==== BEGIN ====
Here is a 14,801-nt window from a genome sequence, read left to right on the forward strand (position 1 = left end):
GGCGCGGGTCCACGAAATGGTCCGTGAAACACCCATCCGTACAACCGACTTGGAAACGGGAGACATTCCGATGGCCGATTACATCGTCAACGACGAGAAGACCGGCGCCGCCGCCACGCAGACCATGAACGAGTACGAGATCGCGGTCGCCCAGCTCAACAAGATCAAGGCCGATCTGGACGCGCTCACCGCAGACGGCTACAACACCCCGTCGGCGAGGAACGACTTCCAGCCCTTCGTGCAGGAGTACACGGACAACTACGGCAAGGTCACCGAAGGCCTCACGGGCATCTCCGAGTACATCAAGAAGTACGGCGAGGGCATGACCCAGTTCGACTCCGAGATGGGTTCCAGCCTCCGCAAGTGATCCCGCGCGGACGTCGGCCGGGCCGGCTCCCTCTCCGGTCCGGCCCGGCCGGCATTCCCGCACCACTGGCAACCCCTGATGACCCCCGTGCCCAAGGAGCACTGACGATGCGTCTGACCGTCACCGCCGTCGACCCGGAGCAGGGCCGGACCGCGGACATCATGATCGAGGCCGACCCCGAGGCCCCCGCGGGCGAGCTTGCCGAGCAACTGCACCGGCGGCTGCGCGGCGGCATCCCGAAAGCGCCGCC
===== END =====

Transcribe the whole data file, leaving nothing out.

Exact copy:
Here is a 14,801-nt window from a genome sequence, read left to right on the forward strand (position 1 = left end):
GGCGCGGGTCCACGAAATGGTCCGTGAAACACCCATCCGTACAACCGACTTGGAAACGGGAGACATTCCGATGGCCGATTACATCGTCAACGACGAGAAGACCGGCGCCGCCGCCACGCAGACCATGAACGAGTACGAGATCGCGGTCGCCCAGCTCAACAAGATCAAGGCCGATCTGGACGCGCTCACCGCAGACGGCTACAACACCCCGTCGGCGAGGAACGACTTCCAGCCCTTCGTGCAGGAGTACACGGACAACTACGGCAAGGTCACCGAAGGCCTCACGGGCATCTCCGAGTACATCAAGAAGTACGGCGAGGGCATGACCCAGTTCGACTCCGAGATGGGTTCCAGCCTCCGCAAGTGATCCCGCGCGGACGTCGGCCGGGCCGGCTCCCTCTCCGGTCCGGCCCGGCCGGCATTCCCGCACCACTGGCAACCCCTGATGACCCCCGTGCCCAAGGAGCACTGACGATGCGTCTGACCGTCACCGCCGTCGACCCGGAGCAGGGCCGGACCGCGGACATCATGATCGAGGCCGACCCCGAGGCCCCCGCGGGCGAGCTTGCCGAGCAACTGCACCGGCGGCTGCGCGGCGGCATCCCGAAAGCGCCGCC